May 17, 2001
A weekly feature provided by scientists at the Hawaiian Volcano Observatory.
The evolution of the tiltmeter at the Hawaiian Volcano Observatory
The basic strategy in monitoring a volcano has not changed much since 1912 when Thomas A. Jaggar founded HVO. He recognized the importance of measuring ground deformation, earthquakes, and gases. These three programs remain the essence of HVO's monitoring efforts - only the tools have changed. In today's column we focus on the evolution of methods to monitor slope changes or tilt.
Tilt was first measured by the movement of a suspended plumb bob. As the slope of the ground changes, the frame holding the suspended bob moves with the ground, and the bob points to a new center of gravity away from the original point. The movement of the bob is recorded as the tip scratches soot off a smoked watch glass placed beneath the bob. Tilt was also measured by the offset of a scribing pen of a seismograph from a fixed line on the recording drum. The precision of these measurements depended on the length of the pendulum. Tilt changes fewer than a few microradians were difficult to detect.
Tilt measurements were limited to areas where an underground vault was available. In addition to the Whitney vault at the old Observatory, three vaults were established on the caldera floor around Halema`uma`u, and another was built at the end of the Mauna Loa Strip Road. This was the only method of measuring tilt until 1956, when the watertube tiltmeter was developed.
The watertube tiltmeter works because water seeks its own level. If water containers are placed on two points and connected with a tube, relative changes in elevations of the two points are reflected by changes in water level of the two containers. Calibrated water pots to measure the water level changes were built at HVO from spent artillery shells. Eleven long-base stations were established on Kilauea, each station consisting of three permanent hubs placed at the apices of an equilateral 50-m (160-foot)-triangle. The watertube tiltmeter is able to detect changes of less than a microradian (one part per million).
As good as the watertube tiltmeter was, it had limitations. Measurements could only be made at night when the air temperature was nearly constant. Stations had to be on extremely flat land, because the measuring range of the tilt pots was only 13 mm. With the advent of very precise optical levels and invar leveling rods, the watertube system was gradually replaced by the spirit-level tilt system, starting in 1968.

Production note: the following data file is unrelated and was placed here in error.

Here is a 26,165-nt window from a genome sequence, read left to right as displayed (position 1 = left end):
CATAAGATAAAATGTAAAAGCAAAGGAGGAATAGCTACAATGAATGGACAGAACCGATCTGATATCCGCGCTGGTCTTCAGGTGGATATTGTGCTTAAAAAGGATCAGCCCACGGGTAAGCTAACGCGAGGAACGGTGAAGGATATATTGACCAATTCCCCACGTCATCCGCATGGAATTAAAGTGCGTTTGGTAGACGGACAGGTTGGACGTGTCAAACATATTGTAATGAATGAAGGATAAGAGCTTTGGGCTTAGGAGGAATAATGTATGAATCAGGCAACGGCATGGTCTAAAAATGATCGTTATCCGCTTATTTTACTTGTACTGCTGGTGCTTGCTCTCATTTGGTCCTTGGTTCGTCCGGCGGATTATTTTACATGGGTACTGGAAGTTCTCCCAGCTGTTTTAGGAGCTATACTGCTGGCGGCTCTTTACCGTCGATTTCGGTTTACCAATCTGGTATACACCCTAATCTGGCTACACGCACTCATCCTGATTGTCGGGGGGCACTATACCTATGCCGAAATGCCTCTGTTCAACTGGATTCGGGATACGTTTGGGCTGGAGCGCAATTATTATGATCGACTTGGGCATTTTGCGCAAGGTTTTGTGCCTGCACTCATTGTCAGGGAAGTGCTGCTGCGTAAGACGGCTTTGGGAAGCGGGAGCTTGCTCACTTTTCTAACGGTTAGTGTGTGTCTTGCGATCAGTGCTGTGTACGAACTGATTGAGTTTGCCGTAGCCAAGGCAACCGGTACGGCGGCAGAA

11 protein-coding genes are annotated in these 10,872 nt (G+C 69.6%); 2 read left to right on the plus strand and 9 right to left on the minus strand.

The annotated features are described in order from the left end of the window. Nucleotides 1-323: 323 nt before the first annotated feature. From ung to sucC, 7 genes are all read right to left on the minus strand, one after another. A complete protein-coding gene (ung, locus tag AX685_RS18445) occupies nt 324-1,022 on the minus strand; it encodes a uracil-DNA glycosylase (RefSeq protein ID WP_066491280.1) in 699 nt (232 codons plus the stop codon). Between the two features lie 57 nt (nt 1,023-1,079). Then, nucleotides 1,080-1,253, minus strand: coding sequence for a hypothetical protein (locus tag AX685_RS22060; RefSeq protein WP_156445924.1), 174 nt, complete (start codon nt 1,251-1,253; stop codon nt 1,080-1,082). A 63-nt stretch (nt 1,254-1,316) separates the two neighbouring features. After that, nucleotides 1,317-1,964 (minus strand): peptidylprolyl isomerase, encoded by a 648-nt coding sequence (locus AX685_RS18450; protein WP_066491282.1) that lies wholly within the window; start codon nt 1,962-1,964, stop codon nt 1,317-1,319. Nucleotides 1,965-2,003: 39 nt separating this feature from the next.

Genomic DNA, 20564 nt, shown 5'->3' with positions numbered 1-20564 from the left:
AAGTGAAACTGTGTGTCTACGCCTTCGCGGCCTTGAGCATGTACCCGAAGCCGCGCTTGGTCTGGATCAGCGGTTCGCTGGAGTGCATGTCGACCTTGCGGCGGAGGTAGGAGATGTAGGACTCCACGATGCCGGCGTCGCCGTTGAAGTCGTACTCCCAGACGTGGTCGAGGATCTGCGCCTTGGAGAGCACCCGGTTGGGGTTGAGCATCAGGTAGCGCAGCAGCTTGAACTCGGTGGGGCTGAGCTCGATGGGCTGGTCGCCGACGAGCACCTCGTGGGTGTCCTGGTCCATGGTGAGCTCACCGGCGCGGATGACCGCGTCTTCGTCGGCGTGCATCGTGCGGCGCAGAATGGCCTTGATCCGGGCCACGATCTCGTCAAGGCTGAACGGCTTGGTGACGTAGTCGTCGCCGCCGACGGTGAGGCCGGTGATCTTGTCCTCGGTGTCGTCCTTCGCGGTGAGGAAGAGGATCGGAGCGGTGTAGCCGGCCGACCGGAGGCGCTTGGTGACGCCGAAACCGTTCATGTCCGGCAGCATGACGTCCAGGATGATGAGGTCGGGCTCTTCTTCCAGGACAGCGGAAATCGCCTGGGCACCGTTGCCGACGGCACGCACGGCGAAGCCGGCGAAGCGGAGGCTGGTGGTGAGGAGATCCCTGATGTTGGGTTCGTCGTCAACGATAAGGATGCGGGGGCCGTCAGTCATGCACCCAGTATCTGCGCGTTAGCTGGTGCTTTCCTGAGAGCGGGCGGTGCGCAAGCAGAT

Station configuration for the spirit-level system is nearly identical to the watertube system, except that sides of the triangle were reduced to 40 m (130 ft). Measurements could be taken at any time of day, and station hubs could have elevation differences up to nearly 3 m (10 ft). The spirit-level system is not as precise as the watertube, however. Changes of a few microradians can be detected.
The watertube and spirit-level tilt systems lacked a key element of the pendulum system - time. Whereas tilt changes were recorded in real-time by the pendulum system, actual measurements had to be made before changes could be detected by the watertube or spirit-level systems. This was solved with the development of the electronic tiltmeter.
The first electronic tiltmeter, manufactured by Ideal-Aerosmith Co., was introduced to HVO in 1965. It is based on the watertube principle, constantly measuring fluid levels at the pots by detecting changes in capacitance caused by a change in the airspace gap between a plate and the surface of an electrolytic fluid. The change in capacitance caused by the fluid level movement is converted to a voltage. The system is calibrated by tilting the instrument a known amount and recording the output voltage change. This first electronic tiltmeter is capable of detecting changes down to a tenth of a microradian and is still in use today.
A limitation of the capacitance tiltmeter is that it requires a temperature-controlled vault, and it can measure slope changes in only one direction. To preclude the need for a vault, borehole tiltmeters were developed. These tiltmeters have sensors similar to those found on a carpenter's level, except that they have electrodes placed in them. The sensors are attached to the bottom of a meter-long, stainless steel pipe.
The change in position of the bubble in the sensor causes a change in resistance between electrodes. The change in resistance is converted to a voltage by a simple Wheatstone bridge circuit. The advantage of this tiltmeter is that it can be placed anywhere a hole could be drilled, and it provides slope changes in two orthogonal directions. Presently, 13 borehole tiltmeters on Mauna Loa and Kilauea volcanoes provide continuous data in near real-time to HVO.
The tiltmeter, one of the basic instruments utilized by the founder of HVO, has been in continuous use in one form or another since 1912.
Eruptive activity of Kilauea Volcano continued unabated at the Pu`u `O`o vent during the past week. Three surface flows were observed descending Pulama pali on May 17. One flow passed within 600 m (2,000 ft) of the bed and breakfast facility in Royal Gardens. Flows are seen throughout the coastal flats with the most active area beyond the eastern boundary of Hawai`i Volcanoes National Park near Kapa`ahu. Lava is entering the ocean east of Kupapa`u along a 670 m (2,200 ft) span of coastline. The widest bench extends about 60 m (200 ft) from shore.
One earthquake was reported felt during the week ending on May 17. Residents of Hawai`i Volcanoes National Park, Volcano, and the Volcano Golf Course subdivision felt an earthquake at 11:01 p.m. on May 13. The magnitude-3.5 earthquake was located 2 km (1.2 mi) east of the summit of Kilauea Volcano at a depth of 1.4 km (0.8 mi).
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Updated: May 21, 2001 (pnf)